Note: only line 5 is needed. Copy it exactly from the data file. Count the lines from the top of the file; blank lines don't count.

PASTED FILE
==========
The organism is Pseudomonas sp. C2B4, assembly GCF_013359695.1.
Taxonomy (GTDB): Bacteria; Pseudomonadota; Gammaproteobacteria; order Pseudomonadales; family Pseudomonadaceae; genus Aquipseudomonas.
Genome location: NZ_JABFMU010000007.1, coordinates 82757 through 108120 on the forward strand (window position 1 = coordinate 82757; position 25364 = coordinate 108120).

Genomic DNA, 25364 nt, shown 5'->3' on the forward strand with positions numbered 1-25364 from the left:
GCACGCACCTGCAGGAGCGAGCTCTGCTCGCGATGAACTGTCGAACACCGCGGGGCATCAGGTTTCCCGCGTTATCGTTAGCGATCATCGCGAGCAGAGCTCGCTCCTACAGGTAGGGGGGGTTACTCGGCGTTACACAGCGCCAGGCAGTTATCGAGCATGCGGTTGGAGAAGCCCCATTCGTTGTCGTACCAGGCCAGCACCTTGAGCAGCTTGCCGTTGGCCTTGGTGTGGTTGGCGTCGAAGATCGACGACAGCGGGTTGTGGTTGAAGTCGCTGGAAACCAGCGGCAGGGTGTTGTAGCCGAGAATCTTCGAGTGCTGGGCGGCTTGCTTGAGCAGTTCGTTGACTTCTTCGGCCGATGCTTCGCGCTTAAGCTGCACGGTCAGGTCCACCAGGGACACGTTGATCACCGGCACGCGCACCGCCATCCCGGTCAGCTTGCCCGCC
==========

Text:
GCACGCACCTGCAGGAGCGAGCTCTGCTCGCGATGAACTGTCGAACACCGCGGGGCATCAGGTTTCCCGCGTTATCGTTAGCGATCATCGCGAGCAGAGCTCGCTCCTACAGGTAGGGGGGGTTACTCGGCGTTACACAGCGCCAGGCAGTTATCGAGCATGCGGTTGGAGAAGCCCCATTCGTTGTCGTACCAGGCCAGCACCTTGAGCAGCTTGCCGTTGGCCTTGGTGTGGTTGGCGTCGAAGATCGACGACAGCGGGTTGTGGTTGAAGTCGCTGGAAACCAGCGGCAGGGTGTTGTAGCCGAGAATCTTCGAGTGCTGGGCGGCTTGCTTGAGCAGTTCGTTGACTTCTTCGGCCGATGCTTCGCGCTTAAGCTGCACGGTCAGGTCCACCAGGGACACGTTGATCACCGGCACGCGCACCGCCATCCCGGTCAGCTTGCCCGCC